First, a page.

This is why these types of recoverability are crucial for bringing new people into crypto systems. Implementing familiar solutions for recovery will allow more people to feel comfortable using crypto.
Once in the ecosystem, some will want different types of security or options with a low centralization risk. There is nothing preventing anyone from using multiple wallets once they have started using crypto. In fact, it is encouraged to use more than 1 wallet when storing cryptoassets.
There is, however, a HUGE barrier to entry with the majority of wallets for the majority of people: Seed phrases.
Having a single phrase that can move the entire contents of an account in an instant can be scary. Some people are willing to rely fully on themselves to keep something this important safe. Most people are not.
Having a path to enter crypto for the first time, try applications, and hold assets where users DON’T have to worry about a seed phrase is CRITICAL for the next 1 Billion people to join the world of #Web3.
MPC Wallets do not use seed phrases
MPC wallets like ZenGo replace the traditional private key with two independently created mathematical “secret shares.” One share is stored on your mobile device and the other on the ZenGo server.
With no single point of failure, even if something happens to one of the shares, no one can access your crypto but you.
Learn more about MPC: Threshold Signature Scheme (TSS):
To understand the type of cryptography behind MPC it’s helpful to learn about TSS (Threshold Cryptography) which is a subfield of MPC.
In TSS cryptography, cryptographic operations are defined with a threshold assumption in mind – it is assumed that at least a threshold of the parties involved in the computation are acting honestly and not controlled by an attacker at the same time. It could be two parties, or more. Learn more about TSS here.
MPC Cryptography is gaining adoption
While ZenGo was the 1st crypto wallet to support MPC for consumers, companies like Fireblocks have been managing billions of dollars of assets for some of the world’s leading crypto institutions for years. Coinbase recently announced support for an MPC-powered Dapp browser inside of their custodial crypto wallet.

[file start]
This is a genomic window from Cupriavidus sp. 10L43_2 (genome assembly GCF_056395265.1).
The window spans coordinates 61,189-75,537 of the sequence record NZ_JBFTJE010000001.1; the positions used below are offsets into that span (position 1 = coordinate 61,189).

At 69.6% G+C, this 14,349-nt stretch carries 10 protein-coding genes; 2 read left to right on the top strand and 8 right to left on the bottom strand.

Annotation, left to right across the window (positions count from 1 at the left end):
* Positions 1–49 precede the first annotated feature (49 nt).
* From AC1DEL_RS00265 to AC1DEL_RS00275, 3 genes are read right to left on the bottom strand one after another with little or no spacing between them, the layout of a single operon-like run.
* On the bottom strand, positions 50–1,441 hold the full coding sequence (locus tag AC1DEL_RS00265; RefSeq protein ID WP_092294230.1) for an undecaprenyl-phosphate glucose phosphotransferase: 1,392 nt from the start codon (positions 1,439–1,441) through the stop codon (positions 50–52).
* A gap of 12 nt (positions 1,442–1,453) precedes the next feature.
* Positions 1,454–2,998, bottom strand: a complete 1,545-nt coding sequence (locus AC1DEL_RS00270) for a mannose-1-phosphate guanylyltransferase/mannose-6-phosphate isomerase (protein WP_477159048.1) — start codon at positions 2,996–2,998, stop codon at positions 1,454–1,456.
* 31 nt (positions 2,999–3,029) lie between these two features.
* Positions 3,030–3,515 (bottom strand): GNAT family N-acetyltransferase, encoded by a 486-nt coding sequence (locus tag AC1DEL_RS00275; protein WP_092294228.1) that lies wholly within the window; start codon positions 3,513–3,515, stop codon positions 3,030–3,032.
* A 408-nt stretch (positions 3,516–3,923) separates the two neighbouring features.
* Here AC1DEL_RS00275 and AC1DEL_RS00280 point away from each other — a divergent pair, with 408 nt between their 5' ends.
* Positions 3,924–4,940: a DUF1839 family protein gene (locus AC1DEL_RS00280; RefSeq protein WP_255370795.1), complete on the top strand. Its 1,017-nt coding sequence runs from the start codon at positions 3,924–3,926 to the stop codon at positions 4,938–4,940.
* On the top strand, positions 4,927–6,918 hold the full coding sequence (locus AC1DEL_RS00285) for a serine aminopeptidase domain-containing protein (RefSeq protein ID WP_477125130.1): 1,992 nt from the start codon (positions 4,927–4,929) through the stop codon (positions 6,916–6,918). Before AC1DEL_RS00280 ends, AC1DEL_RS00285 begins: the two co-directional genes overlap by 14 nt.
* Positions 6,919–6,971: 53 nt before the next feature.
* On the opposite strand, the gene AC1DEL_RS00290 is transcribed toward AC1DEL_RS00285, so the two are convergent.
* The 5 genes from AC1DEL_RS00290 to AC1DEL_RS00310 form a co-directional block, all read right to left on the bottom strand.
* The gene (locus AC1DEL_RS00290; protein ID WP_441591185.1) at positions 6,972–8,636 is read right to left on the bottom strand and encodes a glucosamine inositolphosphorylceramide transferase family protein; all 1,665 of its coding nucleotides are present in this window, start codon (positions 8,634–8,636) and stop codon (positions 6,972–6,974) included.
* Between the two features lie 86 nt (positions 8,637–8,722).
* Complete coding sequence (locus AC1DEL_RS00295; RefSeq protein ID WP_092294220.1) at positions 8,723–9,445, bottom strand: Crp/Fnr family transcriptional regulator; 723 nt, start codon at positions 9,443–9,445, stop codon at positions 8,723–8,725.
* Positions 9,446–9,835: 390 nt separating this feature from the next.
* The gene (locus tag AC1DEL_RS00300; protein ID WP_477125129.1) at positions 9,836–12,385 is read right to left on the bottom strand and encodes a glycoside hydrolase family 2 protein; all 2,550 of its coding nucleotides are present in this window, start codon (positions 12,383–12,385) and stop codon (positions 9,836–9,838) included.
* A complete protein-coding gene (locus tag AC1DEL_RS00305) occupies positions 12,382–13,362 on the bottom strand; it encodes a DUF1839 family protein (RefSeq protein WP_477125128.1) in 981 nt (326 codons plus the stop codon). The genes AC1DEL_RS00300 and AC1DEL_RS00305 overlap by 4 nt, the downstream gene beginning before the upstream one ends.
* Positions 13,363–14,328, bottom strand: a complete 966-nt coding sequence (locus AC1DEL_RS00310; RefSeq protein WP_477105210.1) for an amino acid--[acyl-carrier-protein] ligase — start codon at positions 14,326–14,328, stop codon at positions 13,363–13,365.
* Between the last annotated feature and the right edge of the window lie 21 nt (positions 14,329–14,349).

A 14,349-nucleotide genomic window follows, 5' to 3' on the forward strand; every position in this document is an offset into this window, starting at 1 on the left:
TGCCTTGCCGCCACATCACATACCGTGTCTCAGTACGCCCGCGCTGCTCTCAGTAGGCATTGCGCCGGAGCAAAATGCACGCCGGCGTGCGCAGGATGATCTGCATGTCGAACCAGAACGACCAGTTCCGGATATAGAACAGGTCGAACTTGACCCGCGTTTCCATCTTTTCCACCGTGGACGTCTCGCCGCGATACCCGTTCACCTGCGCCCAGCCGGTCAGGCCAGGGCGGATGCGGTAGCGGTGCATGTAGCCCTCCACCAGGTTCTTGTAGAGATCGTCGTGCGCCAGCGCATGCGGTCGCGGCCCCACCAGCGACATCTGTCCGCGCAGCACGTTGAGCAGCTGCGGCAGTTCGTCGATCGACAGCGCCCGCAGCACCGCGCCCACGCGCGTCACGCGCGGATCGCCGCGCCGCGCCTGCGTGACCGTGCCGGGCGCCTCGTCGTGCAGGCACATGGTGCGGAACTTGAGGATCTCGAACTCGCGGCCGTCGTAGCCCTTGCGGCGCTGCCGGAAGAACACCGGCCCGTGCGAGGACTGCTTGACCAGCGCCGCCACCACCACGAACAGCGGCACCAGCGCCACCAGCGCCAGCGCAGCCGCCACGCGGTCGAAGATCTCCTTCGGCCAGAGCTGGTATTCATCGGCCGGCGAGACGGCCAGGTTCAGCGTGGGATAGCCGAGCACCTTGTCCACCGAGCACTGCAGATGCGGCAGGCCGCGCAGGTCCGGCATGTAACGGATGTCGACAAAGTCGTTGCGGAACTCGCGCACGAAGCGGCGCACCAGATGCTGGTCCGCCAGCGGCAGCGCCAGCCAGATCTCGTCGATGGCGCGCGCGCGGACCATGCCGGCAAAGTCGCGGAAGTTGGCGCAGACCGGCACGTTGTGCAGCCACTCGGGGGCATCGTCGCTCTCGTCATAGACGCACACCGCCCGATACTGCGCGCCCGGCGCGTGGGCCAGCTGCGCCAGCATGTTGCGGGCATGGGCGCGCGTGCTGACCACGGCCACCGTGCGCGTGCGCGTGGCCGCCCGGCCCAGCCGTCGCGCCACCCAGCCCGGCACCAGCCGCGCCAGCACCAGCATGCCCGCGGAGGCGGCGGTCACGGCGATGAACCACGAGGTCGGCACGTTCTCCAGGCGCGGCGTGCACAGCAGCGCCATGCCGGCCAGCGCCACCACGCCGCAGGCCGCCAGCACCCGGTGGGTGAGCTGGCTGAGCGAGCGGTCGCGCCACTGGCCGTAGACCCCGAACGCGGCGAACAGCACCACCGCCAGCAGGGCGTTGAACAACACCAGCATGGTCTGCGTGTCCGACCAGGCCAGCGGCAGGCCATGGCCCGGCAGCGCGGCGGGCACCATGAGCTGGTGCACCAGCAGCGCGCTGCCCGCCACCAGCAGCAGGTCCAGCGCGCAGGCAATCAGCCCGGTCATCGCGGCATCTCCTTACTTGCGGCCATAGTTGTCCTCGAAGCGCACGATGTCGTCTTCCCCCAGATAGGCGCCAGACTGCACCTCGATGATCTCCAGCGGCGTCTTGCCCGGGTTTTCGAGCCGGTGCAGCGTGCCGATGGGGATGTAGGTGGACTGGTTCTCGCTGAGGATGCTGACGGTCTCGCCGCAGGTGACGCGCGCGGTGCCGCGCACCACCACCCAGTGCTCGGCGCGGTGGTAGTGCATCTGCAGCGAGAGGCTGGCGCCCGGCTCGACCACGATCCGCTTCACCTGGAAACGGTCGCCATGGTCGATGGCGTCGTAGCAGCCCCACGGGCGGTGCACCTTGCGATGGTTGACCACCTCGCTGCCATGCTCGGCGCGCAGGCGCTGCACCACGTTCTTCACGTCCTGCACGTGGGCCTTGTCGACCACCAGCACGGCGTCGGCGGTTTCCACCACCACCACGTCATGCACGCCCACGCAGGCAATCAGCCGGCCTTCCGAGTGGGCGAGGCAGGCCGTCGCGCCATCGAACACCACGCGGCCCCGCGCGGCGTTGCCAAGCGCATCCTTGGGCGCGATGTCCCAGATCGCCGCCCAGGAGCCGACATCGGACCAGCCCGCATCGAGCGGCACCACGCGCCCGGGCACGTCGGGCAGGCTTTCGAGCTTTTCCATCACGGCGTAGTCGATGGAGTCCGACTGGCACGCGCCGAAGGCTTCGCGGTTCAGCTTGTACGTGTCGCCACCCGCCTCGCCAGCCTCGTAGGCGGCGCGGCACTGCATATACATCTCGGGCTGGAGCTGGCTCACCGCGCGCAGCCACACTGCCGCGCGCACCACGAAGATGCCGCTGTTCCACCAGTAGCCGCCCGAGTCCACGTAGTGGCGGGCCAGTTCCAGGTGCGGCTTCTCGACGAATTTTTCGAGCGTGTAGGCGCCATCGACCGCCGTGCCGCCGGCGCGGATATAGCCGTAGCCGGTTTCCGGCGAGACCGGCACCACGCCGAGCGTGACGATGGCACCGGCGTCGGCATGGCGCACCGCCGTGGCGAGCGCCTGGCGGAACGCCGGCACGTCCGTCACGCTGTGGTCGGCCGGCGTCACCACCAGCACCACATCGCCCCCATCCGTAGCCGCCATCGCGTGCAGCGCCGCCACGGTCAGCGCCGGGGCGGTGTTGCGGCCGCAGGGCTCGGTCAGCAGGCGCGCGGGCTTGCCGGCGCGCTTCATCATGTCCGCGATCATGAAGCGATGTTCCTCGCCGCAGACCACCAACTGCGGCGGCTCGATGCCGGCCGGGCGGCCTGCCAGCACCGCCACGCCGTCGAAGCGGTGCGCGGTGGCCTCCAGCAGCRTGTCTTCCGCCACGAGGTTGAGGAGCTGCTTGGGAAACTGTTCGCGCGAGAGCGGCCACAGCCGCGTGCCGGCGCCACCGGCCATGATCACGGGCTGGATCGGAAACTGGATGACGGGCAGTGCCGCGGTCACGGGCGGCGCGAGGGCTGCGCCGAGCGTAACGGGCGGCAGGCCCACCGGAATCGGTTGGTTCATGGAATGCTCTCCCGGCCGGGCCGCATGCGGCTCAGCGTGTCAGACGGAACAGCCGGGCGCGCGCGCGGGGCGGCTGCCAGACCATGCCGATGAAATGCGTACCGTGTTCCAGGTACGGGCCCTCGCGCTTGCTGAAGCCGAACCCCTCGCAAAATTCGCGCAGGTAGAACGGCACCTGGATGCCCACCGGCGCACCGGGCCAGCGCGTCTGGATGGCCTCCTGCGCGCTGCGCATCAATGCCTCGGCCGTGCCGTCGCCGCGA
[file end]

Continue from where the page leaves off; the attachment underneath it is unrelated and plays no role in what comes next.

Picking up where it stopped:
As MPC offers the optimal balance between on-chain self-custody, wallet security and crypto recoverability, it is only a matter of time until MPC becomes widely adopted.
FAQ: MPC Crypto Wallet
Q: How does MPC (Multi-Party Computation) work?
A: MPC works by splitting the traditional private keys into multiple pieces, distributing them in multiple places to ensure no one person has full access to the traditional private key. The major advantage here is that the private key is always used in a distributed manner.
When a transaction signature is required, the parties involved (in ZenGo there are two: the ZenGo server and the user’s phone) in order to separately run a computation to make whatever you wanted to happen on the blockchain, well, happen! The best part of this process is no single entity can ever get access to any private key: There is no single point of vulnerability. Even if an attacker tried to get access to one of the two shares, they can’t access all of the ‘secret shares’ simultaneously, making your digital assets much safer than in the traditional private key architecture.
Q: Who uses MPC?
A: A number of billion-dollar institutions are using by MPC technology, including Fireblocks, Coinbase, and ZenGo.
Q: Is MPC new technology?
A: MPC technology is actually dozens of years old – initial development began in the 1980s – but applied MPC technology to crypto wallets is a relatively recent technological innovation in the last decade.
Q: Does MPC support many blockchains?
A: A major advantage of MPC, in addition to its security and recoverability benefits, includes the fact that it is chain-agnostic. Unlike multi-signature (MultiSigs) approaches which do not support every blockchain, MPC can be applied to many. ZenGo actively contributes to open-source MPC material on GitHub, learn more here.